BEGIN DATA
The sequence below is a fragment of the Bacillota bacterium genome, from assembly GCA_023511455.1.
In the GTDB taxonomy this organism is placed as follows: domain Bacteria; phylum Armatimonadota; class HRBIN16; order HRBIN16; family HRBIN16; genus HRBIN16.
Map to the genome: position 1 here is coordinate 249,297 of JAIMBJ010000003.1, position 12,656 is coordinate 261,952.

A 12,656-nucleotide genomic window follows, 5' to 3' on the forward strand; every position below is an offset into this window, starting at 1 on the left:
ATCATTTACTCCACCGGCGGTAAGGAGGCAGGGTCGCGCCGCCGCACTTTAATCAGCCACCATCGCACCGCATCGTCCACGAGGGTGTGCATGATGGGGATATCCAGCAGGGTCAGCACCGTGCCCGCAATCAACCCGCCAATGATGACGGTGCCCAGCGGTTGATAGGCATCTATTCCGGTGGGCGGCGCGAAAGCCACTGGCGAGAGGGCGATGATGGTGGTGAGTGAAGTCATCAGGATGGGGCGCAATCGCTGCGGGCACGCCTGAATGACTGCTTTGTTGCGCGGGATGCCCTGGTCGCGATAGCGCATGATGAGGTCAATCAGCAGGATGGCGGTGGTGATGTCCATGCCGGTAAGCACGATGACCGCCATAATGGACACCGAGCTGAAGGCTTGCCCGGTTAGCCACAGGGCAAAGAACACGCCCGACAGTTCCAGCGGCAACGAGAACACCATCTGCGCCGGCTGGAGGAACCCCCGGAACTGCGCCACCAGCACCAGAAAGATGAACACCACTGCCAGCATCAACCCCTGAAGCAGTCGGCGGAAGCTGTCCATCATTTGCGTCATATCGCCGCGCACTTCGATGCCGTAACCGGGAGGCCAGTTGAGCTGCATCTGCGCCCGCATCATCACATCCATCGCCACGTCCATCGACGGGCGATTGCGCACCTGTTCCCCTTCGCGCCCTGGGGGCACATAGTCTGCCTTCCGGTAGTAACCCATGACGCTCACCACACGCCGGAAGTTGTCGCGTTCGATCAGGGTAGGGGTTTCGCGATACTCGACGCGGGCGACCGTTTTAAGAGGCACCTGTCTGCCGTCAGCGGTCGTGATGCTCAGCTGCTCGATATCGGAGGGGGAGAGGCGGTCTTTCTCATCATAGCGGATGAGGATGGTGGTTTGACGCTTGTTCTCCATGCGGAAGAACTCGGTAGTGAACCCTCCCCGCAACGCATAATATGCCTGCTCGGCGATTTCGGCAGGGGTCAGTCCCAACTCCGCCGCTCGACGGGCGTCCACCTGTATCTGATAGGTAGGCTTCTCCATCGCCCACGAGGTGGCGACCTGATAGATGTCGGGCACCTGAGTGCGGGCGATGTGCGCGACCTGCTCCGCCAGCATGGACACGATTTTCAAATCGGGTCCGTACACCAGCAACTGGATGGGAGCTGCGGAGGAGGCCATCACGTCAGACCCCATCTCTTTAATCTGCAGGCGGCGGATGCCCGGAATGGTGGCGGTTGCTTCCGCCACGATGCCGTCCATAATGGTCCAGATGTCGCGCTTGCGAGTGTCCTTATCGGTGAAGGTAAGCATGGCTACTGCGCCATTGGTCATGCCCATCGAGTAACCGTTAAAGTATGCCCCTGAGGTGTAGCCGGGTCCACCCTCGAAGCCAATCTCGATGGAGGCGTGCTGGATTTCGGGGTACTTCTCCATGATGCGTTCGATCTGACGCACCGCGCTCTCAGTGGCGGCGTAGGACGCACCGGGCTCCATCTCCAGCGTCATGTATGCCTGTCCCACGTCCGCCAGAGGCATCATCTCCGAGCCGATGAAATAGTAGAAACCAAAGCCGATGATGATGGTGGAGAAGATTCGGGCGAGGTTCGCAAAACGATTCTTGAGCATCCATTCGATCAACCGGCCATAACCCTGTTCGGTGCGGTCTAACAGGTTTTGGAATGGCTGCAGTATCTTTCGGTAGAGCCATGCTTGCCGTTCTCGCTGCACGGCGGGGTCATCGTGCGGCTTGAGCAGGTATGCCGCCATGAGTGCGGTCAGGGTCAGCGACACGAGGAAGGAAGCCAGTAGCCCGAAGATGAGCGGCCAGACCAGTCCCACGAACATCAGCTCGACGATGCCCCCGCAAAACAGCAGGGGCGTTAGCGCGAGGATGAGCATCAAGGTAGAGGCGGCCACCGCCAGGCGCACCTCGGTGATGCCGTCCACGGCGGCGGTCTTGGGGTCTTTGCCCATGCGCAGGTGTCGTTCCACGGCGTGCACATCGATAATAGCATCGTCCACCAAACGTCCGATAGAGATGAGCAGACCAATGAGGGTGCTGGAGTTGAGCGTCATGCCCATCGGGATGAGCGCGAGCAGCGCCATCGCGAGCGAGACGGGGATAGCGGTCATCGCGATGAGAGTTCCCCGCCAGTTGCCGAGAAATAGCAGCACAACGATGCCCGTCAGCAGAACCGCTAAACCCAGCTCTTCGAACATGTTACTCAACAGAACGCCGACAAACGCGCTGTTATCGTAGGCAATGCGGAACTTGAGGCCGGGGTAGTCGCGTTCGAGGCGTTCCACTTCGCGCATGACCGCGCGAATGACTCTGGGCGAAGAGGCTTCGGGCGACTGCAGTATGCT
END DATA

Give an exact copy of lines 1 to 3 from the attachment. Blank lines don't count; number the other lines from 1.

The sequence below is a fragment of the Bacillota bacterium genome, from assembly GCA_023511455.1.
In the GTDB taxonomy this organism is placed as follows: domain Bacteria; phylum Armatimonadota; class HRBIN16; order HRBIN16; family HRBIN16; genus HRBIN16.
Map to the genome: position 1 here is coordinate 249,297 of JAIMBJ010000003.1, position 12,656 is coordinate 261,952.